Thursday, June 26, 2014

Rachel book review

Rachel (Wives of the Patriarchs, #3) Rachel 

Can true love overcome a legacy of betrayal?

Rachel wants nothing more than for her older half sister Leah to wed and move out of their household. Leah wishes her father would find a good man who would love her alone. Unbeknownst to either of them, Jacob is making his way to their home, trying to escape a past laced with deceit and find the future God has promised him.

But the past comes back to haunt Jacob when he finds himself on the receiving end of treachery. The man who wanted only one woman ends up with sisters who have never gotten along and now must spend the rest of their lives sharing a husband. In the power struggles that follow, only one woman will triumph . . . or will she?

Combining meticulous research with her own imaginings, bestselling author Jill Eileen Smith not only tells one of the most famous love stories of all time but will manage to surprise even those who think they know the story inside and out.

My Rating: 9/10

I don't really have any complaints with this novel. It's not a full star simply because I wouldn't want to read it again. That is not a reflection of the writing, just that this story is so painful.

Ms. Smith did a wonderful job bringing the characters to life. I felt like she did them justice, presenting their strengths, weaknesses, struggles, and victories without prejudice, without bias. As a result, it really showed me the condition of my heart. I've always known I have an unforgiving spirit, but I'd thought I'd been getting better. Not so. Watching the sisters struggle, I heard my own heart responding in kind, taking up arms, and thinking about how I would feel, what I would do. And it was never to my own sacrifice, never for the good of others over myself. At least Rachel felt occasional guilt and eventual repentence and remorse. I have a long way to go.

In addition, this retelling really made me aware of how differently this story could have gone. Every step of the way, if they had chosen another path, things could have been so different. From the getgo, if just one of the sisters had chosen to love the other, regardless of how they were treated, I don't think Leah could have done what she did. I wonder if Rachel could have refused the marriage? I know she wouldn't have wanted to, but if she was trusting God and his ways, and I wonder if she would have been allowed to break her own marriage contract since Jacob had taken her sister by mistake? Hm. What a different story that would have been.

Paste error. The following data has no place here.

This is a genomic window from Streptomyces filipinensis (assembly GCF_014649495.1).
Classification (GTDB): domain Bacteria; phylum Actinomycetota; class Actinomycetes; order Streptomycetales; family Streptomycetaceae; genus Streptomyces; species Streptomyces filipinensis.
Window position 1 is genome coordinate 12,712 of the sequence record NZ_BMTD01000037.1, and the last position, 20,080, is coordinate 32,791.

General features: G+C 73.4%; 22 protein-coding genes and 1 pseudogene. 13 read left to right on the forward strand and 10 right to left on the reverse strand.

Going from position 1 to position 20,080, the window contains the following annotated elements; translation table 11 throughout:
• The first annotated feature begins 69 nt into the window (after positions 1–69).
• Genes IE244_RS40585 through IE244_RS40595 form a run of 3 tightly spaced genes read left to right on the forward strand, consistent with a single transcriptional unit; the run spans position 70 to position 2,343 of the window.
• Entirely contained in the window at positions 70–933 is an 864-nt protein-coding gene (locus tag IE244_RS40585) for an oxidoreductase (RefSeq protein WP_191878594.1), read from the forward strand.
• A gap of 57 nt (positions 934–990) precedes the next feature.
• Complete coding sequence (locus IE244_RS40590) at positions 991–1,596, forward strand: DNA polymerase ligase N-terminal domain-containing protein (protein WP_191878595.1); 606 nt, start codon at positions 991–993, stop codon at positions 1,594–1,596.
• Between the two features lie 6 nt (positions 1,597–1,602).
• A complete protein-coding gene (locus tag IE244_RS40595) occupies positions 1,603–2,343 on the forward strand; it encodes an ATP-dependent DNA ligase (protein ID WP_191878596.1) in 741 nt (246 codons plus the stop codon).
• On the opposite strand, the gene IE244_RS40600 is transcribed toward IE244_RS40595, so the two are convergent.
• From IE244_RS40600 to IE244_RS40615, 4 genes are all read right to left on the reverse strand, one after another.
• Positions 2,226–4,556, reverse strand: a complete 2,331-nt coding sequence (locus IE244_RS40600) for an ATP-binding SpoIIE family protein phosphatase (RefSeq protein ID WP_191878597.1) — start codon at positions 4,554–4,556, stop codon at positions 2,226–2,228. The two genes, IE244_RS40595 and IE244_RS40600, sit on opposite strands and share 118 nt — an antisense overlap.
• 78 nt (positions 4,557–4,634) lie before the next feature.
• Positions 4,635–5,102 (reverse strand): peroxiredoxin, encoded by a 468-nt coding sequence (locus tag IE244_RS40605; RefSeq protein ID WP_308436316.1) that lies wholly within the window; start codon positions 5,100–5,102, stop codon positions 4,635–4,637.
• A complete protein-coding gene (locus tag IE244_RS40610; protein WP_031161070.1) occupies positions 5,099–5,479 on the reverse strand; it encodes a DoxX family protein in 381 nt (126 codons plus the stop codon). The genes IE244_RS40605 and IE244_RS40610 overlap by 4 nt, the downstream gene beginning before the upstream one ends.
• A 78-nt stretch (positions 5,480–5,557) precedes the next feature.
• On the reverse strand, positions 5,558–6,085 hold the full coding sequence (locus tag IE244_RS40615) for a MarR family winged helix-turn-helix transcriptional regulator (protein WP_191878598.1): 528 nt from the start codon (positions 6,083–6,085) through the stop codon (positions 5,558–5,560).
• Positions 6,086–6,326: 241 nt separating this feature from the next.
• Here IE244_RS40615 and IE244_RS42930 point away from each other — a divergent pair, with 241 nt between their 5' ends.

I completely understood her fear of allowing Jacob and Leah to spend any time together, to be close. How different it would have been, if she had even just chosen to love her sister herself- respond in kind words, compliments, companionship, encouragement, and ultimately forgiveness.

And I don't know if this part was accurate (will have to reread the Bible story myself now) but I noticed that Rachel did not turn to God much, except to beg for a child. But like so many of us, instead of trusting His silence (and perhaps pouring herself into her nephews), she attempted anything she could to make the decision herself. When will we learn that we cannot force God's hand?

Though so painful to read, this story was full of hard-earned wisdom. It was a colorful, vivid retelling.

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